According to Roman imperial theology, then, Caesar was the hilastērion whom the gods had put forward so that he might serve as the means through whom people expiated their sins and propitiated the wrath of the gods so as to obtain their favor and acceptance. In order to establish and preserve Caesar in this position for the benefit of all, however, the gods had mandated the shedding of blood. They had sent Caesar and the armies under him to impose Roman rule over the world through the bloodshed of warfare, which required the sacrifice of the lives of both Roman soldiers and Rome’s enemies. Yet because this bloodshed had supposedly brought pax, securitas, and prosperitas for all of those who were subjected to Rome’s benevolent rule, it had been a sacrifice well worth making. The preservation of that benevolent rule also required further bloodshed, since only by brandishing a sword against those who rose up against the divinely-established system and at times crucifying them could that system be held in place. The sacrificial blood necessary to keep the gods content and reconciled to those who lived under the rule of Rome was not only that of the human victims of Roman violence, but also that of the slaughtered animals offered up to the gods by the pious Caesar and other priests who acted under his authority and in his name.
According to Jewish thought, however, those whom God had put forward to fulfill the role of mediator and hilastērion were the priests of Israel, and in particular Israel’s high priest. It was through their intercessions and the sacrificial offerings they presented that they obtained God’s favor and blessings, not only for the Jewish people throughout the empire, but also for the empire as a whole and even for the emperor himself. Sacrificial blood was also the means by which the priests of Israel expiated the people’s sins and put away God’s wrath at those sins, yet because all those Jews who participated in the sacrificial worship carried out at the Jerusalem temple through their prayers, offerings, tithes, and the payment of the temple tax thereby made that worship their own, they too contributed to the sacrificial bloodshed. From the perspective of many Jews, their support for the prayers and sacrifices offered up to God on behalf of the emperor and the empire also played a vital role in perpetuating and safeguarding the benevolent rule of Rome.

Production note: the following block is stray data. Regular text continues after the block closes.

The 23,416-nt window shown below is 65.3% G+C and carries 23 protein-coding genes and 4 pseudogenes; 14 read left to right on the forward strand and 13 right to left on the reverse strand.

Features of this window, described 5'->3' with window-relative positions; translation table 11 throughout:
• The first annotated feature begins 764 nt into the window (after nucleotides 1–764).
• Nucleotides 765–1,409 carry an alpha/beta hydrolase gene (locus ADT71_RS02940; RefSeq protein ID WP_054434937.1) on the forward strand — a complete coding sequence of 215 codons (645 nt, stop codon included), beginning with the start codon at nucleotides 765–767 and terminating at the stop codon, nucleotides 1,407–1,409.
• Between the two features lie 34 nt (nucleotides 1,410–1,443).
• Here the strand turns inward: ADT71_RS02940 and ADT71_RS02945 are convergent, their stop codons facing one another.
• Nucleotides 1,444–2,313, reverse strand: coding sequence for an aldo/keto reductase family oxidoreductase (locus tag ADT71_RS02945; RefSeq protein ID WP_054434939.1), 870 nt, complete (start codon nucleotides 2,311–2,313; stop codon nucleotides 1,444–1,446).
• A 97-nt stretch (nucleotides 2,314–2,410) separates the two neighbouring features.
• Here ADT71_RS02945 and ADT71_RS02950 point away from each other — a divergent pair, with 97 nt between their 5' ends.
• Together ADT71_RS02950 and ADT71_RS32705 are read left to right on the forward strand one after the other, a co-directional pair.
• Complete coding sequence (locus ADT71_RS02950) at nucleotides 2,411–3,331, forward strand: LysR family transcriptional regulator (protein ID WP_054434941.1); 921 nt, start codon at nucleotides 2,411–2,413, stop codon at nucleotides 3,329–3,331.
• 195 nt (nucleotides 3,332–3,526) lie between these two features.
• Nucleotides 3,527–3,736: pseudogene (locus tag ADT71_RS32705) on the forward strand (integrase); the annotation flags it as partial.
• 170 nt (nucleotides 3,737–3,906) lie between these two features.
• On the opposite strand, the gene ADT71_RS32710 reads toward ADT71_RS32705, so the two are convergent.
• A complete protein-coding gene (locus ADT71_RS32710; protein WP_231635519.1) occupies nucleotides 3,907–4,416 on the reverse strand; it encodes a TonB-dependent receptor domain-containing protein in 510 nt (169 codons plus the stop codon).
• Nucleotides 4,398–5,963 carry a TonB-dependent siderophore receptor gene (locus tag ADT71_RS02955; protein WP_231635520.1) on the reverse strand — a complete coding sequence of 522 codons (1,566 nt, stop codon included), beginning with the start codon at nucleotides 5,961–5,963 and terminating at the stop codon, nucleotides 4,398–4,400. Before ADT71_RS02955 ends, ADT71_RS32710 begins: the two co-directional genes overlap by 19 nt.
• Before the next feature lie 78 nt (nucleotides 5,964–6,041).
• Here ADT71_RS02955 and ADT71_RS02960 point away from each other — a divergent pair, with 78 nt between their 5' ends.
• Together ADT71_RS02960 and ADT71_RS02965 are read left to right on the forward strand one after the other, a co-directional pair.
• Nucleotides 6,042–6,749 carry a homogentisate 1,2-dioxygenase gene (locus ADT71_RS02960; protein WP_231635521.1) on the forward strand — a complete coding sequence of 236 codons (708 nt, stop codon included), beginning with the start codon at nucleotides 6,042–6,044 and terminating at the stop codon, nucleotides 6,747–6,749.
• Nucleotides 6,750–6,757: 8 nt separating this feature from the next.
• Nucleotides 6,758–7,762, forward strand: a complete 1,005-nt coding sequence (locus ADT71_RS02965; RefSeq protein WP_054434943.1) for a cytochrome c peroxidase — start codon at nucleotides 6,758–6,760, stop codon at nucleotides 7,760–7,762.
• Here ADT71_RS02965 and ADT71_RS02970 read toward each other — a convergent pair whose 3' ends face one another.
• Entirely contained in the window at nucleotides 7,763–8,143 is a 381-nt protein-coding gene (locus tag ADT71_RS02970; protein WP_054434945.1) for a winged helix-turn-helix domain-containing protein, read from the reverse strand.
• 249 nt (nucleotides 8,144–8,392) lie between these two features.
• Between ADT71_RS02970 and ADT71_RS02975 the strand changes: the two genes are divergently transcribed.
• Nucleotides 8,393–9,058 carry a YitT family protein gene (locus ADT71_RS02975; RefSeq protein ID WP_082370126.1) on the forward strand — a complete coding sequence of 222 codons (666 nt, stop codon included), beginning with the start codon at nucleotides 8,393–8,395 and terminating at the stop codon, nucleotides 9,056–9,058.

Whether it was Caesar or Israel’s high priest who was regarded as the one whom God had put forward as hilastērion in order to obtain God’s blessings, favor, and forgiveness through the shedding and offering of blood, the sacrificial activity carried out under that hilastērion was just as much political as it was religious. Both the Roman imperial theology and the Jewish theology that validated the worship of Israel’s God through the high priests subservient to Rome ultimately served to sanction and sacralize a political, social, and economic system that kept itself in place by shedding blood and crucifying “sinners.”